# When is the poset of acyclic orientations of a graph a lattice?

$$\def\inv{\mathrm{inv}}\def\Acyc{\mathrm{Acyc}}$$Let $$G$$ be a graph whose vertices are numbered $$\{ 1,2, \ldots, n \}$$. Given an orientation $$\omega$$ of $$G$$, define the inversions of $$\omega$$, written $$\inv(\omega)$$, to be the set of edges $$(i,j)$$ with $$i, which are oriented $$i \leftarrow j$$. Define one orientation $$\omega_1$$ to be $$\leq$$ another orienation $$\omega_2$$ iff $$\inv(\omega_1) \subseteq \inv(\omega_2)$$. Obviously, the set of all orientations of $$G$$ form a boolean lattice in this way.

Let $$\Acyc(G)$$ be the set of acyclic orientations of $$G$$. Restricting the above partial order to $$\Acyc(G)$$ makes $$\Acyc(G)$$ into a poset.

What is known about when $$\Acyc(G)$$ is a lattice?

Some thoughts below:

$$\bullet$$ If $$G$$ is the complete graph $$K_n$$, this is the weak order on $$S_n$$, known to be a lattice.

$$\bullet$$ We could ask more strongly when the obvious surjection $$\Acyc(K_n) \to \Acyc(G)$$ is a map of lattices or, in other words, if $$\Acyc(G)$$ is a quotient of $$\Acyc(K_n)$$. This can be studied using Nathan Reading's classification of quotients of weak orders (see Reading, Section 4). The answer is that, if $$i, and $$(i,k)$$ is an edge of $$G$$, then $$(i,j)$$ and $$(j,k)$$ must also be edges of $$G$$. However, this strong condition is not necessary to make $$\Acyc(G)$$ into a lattice. Note that $$\Acyc(F)$$ will be a lattice for any forest $$F$$, and a tree with $$\geq 3$$ edges will not obey the above condition.

$$\bullet$$ $$\Acyc(G)$$ is the regions of the graphical hyperplane arrangement coming from $$G$$, see Björner, Edelman and Ziegler, "Hyperplane arrangements with a lattice of regions" and Reading's Chapter 9, "Lattice Theory of the Poset of Regions" in Lattice Theory: Special Topics and Applications for relevant background. So we can phrase this questions as "when do the regions of a graphical hyperplane arrangement form a lattice"?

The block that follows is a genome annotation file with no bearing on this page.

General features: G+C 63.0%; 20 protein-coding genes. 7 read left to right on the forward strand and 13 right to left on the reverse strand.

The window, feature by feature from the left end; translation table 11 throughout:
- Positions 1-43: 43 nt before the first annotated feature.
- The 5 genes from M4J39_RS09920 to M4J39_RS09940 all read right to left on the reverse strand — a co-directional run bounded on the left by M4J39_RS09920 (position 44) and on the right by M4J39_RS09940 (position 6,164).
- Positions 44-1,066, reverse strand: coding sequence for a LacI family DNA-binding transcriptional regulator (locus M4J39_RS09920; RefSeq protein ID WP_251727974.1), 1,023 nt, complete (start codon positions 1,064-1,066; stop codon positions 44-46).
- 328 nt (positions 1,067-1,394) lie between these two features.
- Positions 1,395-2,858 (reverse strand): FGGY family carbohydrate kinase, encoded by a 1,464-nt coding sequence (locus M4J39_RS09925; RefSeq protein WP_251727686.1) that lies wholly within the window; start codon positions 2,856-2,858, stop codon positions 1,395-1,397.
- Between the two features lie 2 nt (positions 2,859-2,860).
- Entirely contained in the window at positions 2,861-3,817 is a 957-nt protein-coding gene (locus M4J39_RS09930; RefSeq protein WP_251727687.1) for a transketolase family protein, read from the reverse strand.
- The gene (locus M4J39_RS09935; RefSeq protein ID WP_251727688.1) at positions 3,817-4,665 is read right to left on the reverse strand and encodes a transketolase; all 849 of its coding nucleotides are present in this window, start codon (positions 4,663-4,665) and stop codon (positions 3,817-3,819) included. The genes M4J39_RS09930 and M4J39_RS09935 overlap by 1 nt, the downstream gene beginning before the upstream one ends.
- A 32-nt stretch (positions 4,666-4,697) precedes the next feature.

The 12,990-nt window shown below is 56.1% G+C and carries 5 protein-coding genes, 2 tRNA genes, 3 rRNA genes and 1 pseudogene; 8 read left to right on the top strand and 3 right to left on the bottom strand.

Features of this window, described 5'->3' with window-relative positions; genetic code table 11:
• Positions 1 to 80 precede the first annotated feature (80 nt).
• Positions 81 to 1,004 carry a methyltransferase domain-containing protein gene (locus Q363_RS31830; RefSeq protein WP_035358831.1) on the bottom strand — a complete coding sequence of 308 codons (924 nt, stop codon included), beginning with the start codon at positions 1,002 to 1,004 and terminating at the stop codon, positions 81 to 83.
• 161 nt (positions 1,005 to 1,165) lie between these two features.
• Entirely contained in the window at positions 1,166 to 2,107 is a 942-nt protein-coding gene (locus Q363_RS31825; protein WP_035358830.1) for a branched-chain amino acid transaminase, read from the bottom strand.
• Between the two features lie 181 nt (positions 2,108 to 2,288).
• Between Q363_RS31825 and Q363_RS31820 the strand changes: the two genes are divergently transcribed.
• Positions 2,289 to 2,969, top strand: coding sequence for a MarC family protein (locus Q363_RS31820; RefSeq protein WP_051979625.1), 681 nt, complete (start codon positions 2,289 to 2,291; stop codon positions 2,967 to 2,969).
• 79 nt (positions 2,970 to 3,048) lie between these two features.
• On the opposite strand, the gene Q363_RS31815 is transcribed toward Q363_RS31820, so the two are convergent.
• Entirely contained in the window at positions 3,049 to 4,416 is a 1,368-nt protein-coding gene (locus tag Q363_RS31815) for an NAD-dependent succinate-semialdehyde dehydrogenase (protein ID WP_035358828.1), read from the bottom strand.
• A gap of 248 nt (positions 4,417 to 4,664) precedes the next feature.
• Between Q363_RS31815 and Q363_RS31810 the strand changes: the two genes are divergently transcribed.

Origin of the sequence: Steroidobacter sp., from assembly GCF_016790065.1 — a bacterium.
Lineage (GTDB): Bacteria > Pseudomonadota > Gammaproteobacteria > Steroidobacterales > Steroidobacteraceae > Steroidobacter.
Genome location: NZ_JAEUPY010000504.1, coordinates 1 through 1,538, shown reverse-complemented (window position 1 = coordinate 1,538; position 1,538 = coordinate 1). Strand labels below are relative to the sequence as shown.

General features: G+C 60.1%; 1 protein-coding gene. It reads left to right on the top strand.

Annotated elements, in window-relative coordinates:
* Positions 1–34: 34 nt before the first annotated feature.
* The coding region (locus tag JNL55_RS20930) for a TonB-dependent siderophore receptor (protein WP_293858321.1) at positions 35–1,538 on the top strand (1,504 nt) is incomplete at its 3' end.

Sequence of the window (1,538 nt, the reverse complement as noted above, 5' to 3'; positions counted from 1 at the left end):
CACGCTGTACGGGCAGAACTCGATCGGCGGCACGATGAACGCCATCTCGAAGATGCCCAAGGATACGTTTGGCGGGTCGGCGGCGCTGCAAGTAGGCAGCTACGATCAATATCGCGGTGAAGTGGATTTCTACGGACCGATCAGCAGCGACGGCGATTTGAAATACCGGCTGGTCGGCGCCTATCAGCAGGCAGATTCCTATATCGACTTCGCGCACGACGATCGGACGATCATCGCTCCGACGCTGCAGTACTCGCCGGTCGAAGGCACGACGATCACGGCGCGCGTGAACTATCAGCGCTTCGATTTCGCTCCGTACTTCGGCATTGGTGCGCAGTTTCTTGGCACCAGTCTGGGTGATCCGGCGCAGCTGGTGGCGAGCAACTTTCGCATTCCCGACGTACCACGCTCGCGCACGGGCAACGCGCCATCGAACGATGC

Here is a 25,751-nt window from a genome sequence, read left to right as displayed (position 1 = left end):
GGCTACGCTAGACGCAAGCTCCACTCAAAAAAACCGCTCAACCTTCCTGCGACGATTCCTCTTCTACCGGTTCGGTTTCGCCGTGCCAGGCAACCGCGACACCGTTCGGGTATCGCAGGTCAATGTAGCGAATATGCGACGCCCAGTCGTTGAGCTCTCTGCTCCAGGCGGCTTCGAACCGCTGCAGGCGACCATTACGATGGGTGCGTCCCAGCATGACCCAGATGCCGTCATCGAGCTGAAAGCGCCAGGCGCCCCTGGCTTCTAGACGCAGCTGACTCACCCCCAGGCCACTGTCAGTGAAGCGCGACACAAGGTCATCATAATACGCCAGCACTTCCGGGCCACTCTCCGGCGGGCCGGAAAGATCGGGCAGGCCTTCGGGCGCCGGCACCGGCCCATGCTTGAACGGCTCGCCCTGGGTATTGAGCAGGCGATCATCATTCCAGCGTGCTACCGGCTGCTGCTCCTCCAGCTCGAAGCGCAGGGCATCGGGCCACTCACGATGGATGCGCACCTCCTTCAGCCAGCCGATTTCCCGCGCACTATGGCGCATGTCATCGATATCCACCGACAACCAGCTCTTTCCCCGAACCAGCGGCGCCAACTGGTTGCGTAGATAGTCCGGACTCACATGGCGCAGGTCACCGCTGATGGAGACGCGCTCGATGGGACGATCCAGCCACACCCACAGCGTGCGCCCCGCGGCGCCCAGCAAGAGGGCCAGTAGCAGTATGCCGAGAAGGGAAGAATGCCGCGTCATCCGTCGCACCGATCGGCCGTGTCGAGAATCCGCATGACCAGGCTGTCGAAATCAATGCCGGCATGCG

$$\bullet$$ An example of a graph where this does NOT hold is the one with edge set $$\{ (1,2), (2,4), (1,3), (3,4) \}$$. The elements $$1 \to 2 \to 4 \to 3 \leftarrow 1$$ and $$1 \to 2 \to 4 \leftarrow 3 \to 1$$ have no join.

• Could chordality be a right notion to look at? A chordal graph has a supersolvable arrangement which the BEZ reference says should make the poset of regions a lattice. Also, the chordality determines whether we have a lattice or not in the examples given in the question. But I am not familiar with these posets, and I don't have more time to think right now. Commented Jul 17, 2019 at 17:41
• After a bit more literature search: Stanley, "An introduction to hyperplane arrangements", in the proceedings of the PCMI course on geometric combinatorics, shows that "chordal" is equivalent to "supersovlable" is equivalent to "free". None of these conditions are effected by the ordering. BEZ show that "supersolvable" implies "lattice with respect to some ordering". Commented Jul 17, 2019 at 18:55
• @SamHopkins I don't know, and can't find a reference quickly. Letting $G_1$, $G_2$, ..., $G_r$ be the $2$-connected components of $G$, the $G$-arrangement is the product of the $G_i$ arrangements, so we can reduce to the $2$-connected case. I don't know an example of a $2$-connected graph with simplicial arrangement other than $K_n$. Commented Jul 17, 2019 at 20:25
• @SamHopkins I can now show that the only $2$-connected graph with $A(G)$ simplicial is $K_n$. Step 1: In any simplicial arrangment, the link of any flat is again simplicial. Therefore, if $H$ is an induced subgraph of $G$ and $A(G)$ is simplicial, then $A(H)$ is not simplicial. Step 2: Observe that $A(G)$ is not simplicial if $G$ is an $n$-cycle for $n \geq 3$, and also not if $G$ is a $4$-cycle with a single diagonal. So, let $G$ be a graph which does not have any of the graphs in Step 2 as an induced subgraph (continued) Commented Jul 17, 2019 at 23:01